Would things have been different had he still been in charge? It is at times like these that you ask yourself the question. On the one hand there is England, trying to come to terms with the void left by Steve McClaren. On the other, Manchester City, third in the Premier League after eight consecutive home wins, the stadium a sea of smiling faces, with none more charmingly infectious than that of Sven Goran Eriksson.
Stephen Ireland's goal, deep into stoppage time, snatched a point from Reading and prompted the suggestion that the manager must feel like "lucky Sven" again. That was the label Eriksson acquired pre-England, as if titles won in three European countries could somehow be put down to good fortune. The remark prompted a chuckle from the Swede, an acknowledgement, even, that such an assessment was reasonable on this occasion, given that a draw had seemed certain.
But for an inclination towards modesty, Eriksson might have allowed himself a degree of self-congratulation. Not because it was down to him that Ireland had managed to pull off such a sweet and telling volley so late in the game, but maybe because, without his guidance, his exuberant 21-year-old match-winner might have been removed from playing Premier League football at all.
It was Ireland, at a moment of crisis in his personal life, who invited ridicule in September by alleging the deaths of two grandmothers in order to be excused duty with the Republic of Ireland. More recently he exposed himself in a different way, after he scored the winning goal against Sunderland, by dropping his shorts. He was also, rumours suggest, subject to treatment close to bullying from some Irish team-mates, prompting his withdrawal from further matches.
Against that background, a period out of the spotlight might have seemed appropriate. Yet under Eriksson's supervision he has been able not only to continue playing, but at a high level. It was his energy and commitment on a day when Elano looked jaded that gave City the edge. It was his dangerous low cross that enabled Martin Petrov first to put City in front.
"Stephen is a good boy," Eriksson said. "After what happened [with the Irish national team] I sat down with him and other people at the club did too. But when we were young we all had problems and it is good to be there and try to sort out whatever it is because it is important for him to play football. As for the national team, it is good for Stephen there are no important games for a while."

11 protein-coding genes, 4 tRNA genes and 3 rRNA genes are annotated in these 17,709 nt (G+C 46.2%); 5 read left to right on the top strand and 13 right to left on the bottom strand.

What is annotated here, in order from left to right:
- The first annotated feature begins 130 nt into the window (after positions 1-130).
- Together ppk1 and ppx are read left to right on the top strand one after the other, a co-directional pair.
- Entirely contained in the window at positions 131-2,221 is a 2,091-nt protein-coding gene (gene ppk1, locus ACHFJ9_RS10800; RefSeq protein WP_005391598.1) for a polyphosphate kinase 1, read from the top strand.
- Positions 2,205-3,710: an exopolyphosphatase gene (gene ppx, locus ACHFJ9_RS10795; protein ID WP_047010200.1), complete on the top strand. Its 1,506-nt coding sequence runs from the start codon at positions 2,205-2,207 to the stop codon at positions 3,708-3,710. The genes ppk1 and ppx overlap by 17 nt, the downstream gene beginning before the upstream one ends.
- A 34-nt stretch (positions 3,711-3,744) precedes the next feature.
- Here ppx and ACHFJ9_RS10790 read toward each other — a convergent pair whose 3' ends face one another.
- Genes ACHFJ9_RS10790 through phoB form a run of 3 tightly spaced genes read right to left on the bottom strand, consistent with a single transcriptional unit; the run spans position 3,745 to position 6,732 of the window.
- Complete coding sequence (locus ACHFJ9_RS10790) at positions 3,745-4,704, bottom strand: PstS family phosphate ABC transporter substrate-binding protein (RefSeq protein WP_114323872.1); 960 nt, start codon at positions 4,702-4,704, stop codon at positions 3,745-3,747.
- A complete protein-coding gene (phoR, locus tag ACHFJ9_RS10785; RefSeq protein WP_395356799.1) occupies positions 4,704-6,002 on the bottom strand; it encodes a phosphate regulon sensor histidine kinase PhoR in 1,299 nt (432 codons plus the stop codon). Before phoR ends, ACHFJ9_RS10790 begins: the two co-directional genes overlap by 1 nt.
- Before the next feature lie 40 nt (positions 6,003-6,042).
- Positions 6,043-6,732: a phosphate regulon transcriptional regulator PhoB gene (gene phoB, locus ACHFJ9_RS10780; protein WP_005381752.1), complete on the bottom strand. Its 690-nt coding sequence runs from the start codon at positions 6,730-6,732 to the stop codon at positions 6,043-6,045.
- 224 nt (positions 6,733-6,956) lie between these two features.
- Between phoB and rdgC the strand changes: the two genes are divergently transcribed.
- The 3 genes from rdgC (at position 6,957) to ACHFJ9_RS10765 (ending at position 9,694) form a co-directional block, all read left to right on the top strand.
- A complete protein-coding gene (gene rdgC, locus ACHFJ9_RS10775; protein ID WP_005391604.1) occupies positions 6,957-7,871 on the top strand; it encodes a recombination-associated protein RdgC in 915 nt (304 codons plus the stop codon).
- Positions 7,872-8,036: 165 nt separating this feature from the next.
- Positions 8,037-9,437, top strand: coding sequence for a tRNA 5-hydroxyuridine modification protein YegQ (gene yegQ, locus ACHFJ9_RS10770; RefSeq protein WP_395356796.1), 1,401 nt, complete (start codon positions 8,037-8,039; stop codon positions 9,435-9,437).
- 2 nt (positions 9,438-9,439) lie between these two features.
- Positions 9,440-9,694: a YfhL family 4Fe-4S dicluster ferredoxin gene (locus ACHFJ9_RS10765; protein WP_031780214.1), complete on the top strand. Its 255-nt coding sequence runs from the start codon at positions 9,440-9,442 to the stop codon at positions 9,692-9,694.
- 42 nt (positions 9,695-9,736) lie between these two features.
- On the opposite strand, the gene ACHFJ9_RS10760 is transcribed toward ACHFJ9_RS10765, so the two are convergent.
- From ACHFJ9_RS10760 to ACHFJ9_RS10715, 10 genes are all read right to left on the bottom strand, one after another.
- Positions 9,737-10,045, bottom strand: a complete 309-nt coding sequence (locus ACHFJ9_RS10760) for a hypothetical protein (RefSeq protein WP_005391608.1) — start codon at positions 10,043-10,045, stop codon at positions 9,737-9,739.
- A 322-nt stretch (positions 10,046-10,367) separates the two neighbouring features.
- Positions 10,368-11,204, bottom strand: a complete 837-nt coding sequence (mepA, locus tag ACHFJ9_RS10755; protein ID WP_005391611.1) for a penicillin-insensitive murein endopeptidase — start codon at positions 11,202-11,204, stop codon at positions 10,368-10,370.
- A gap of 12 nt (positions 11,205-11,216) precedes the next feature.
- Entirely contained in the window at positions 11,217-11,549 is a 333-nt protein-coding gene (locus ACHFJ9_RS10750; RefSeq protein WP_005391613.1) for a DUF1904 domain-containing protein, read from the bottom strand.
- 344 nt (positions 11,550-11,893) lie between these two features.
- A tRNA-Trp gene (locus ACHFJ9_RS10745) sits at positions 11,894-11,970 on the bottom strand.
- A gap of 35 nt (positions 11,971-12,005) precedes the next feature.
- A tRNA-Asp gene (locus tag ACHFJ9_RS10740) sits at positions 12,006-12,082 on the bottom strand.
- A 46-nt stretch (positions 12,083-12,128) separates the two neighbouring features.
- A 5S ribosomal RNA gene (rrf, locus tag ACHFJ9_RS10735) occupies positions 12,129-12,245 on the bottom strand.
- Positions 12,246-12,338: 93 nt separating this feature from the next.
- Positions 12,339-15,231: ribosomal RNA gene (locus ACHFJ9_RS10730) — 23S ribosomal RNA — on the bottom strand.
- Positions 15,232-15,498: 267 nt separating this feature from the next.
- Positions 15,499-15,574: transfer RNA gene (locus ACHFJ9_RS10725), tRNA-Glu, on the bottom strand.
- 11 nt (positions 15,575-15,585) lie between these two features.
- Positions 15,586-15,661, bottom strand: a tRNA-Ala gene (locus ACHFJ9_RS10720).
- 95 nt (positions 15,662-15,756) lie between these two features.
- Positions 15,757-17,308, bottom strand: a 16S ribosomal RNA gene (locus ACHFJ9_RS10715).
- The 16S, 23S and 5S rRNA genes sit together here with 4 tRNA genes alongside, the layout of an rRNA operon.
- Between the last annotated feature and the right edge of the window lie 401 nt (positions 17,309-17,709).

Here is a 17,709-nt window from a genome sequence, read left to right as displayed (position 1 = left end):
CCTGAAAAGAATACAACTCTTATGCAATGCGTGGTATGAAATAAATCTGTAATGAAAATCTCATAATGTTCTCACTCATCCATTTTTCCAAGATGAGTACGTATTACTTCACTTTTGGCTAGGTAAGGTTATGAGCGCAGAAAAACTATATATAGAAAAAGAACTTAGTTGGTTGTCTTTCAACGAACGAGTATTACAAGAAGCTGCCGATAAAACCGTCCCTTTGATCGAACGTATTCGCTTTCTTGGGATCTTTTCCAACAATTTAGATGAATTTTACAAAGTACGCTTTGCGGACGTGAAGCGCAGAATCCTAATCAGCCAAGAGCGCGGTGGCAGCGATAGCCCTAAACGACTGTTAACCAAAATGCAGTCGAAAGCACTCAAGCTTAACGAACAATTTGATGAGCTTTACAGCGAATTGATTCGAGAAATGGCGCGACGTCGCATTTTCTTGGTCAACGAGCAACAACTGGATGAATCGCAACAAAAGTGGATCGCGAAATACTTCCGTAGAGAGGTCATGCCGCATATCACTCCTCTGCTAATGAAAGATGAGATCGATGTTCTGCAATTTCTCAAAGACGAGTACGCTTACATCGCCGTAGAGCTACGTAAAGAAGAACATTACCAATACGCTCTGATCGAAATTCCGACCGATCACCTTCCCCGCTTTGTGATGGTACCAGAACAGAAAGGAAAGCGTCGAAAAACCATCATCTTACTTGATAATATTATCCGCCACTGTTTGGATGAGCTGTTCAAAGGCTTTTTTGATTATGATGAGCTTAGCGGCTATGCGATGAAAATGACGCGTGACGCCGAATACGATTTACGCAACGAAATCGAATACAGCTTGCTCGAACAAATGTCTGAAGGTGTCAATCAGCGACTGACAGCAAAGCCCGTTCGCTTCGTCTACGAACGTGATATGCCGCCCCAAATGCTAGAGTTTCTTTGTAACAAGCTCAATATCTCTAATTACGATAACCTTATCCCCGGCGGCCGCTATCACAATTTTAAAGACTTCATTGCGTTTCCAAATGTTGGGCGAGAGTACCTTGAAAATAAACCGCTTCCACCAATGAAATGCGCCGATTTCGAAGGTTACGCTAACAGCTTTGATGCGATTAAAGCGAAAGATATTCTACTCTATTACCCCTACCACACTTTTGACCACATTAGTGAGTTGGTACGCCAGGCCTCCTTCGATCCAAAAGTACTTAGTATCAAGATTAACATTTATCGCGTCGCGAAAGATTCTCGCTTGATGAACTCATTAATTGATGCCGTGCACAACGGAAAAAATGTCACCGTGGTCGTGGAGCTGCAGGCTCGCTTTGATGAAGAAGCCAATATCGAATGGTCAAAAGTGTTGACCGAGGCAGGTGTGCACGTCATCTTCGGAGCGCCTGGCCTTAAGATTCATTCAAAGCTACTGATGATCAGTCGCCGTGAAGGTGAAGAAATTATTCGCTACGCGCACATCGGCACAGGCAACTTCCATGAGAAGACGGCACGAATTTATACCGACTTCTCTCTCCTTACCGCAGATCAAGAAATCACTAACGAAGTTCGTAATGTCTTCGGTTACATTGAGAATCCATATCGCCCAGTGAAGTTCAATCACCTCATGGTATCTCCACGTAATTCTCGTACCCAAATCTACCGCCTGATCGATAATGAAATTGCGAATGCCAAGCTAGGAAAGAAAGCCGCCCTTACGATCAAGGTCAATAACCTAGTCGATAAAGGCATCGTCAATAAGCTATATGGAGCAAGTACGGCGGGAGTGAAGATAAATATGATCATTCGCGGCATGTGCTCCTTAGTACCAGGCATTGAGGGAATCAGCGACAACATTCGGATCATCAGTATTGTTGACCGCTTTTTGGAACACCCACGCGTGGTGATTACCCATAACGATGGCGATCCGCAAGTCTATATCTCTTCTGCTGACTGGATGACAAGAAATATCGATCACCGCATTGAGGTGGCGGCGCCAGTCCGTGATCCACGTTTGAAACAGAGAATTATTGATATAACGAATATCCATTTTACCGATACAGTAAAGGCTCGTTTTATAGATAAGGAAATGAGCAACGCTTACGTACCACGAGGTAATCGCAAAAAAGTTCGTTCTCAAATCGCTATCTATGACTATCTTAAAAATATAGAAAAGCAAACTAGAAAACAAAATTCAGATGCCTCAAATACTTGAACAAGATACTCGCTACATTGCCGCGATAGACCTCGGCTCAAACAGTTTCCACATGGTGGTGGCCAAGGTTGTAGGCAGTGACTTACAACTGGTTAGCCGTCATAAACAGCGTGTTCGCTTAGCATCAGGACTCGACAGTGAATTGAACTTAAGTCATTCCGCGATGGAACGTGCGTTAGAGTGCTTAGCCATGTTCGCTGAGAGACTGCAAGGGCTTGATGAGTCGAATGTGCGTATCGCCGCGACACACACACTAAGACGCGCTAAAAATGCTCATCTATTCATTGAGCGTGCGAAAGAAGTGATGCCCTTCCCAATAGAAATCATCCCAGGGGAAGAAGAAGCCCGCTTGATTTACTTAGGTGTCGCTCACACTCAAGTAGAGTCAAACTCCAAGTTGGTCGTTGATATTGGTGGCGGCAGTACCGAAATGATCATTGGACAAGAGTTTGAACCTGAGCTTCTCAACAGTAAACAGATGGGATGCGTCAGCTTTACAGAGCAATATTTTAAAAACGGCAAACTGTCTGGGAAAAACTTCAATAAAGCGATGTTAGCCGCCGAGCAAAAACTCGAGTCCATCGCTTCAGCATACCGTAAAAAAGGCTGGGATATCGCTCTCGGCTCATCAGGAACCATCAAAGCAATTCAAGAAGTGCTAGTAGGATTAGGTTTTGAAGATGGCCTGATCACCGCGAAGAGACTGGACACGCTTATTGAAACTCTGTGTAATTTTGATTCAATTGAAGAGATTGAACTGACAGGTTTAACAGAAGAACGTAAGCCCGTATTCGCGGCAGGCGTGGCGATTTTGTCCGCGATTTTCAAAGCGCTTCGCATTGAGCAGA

Eriksson laughed when it was put to him that City fans are talking about winning the title. "We will see at Christmas and new year if we have a squad to play two games a week," he said.
Reading, whose James Harper, having shackled Elano, scored a fine equaliser just before half-time, felt the result was harsh. But Steve Coppell – who Eriksson believes is well qualified to succeed McClaren – was not unduly surprised.
"Compared with when we last played here, there has been a massive change," he said. "If you spend £40m to 50m it is going to make a difference. We overachieved last season, when we took advantage of a lot of teams who got it wrong, teams like Manchester City who, through significant investment, have now put it right. Now it is down to us to dig in and show some other qualities."
Goals: Petrov (11) 1-0; Harper (43) 1-1; Ireland (90) 2-1.
Manchester City (4-2-3-1): Isaksson; Corluka (Jihai, 43), Dunne, Richards, Garrido; Hamann, Fernandes; Ireland, Elano (Geovanni, 58), Petrov; Mpenza (Samaras, 46). Substitutes not used: Hart (gk), Ball.
Reading (4-4-2): Hahnemann; Murty, Sonko, Ingimarsson, Shorey; Hunt, Gunnarsson, Harper, Convey; Doyle (Long, 85), Kitson. Substitutes not used: Federici (gk), Oster, Fae, Bikey.
Referee: S Tanner (Somerset).
Booked: Reading Hunt, Long.
Man of the match: Hamann.
Nicky Shorey (Reading)
James Harper put an English name on the scoresheet but Shorey, a twice-capped, 26-year-old left-back, has the better chance of figuring in the future, though his flank gave up City's first goal.Reuse content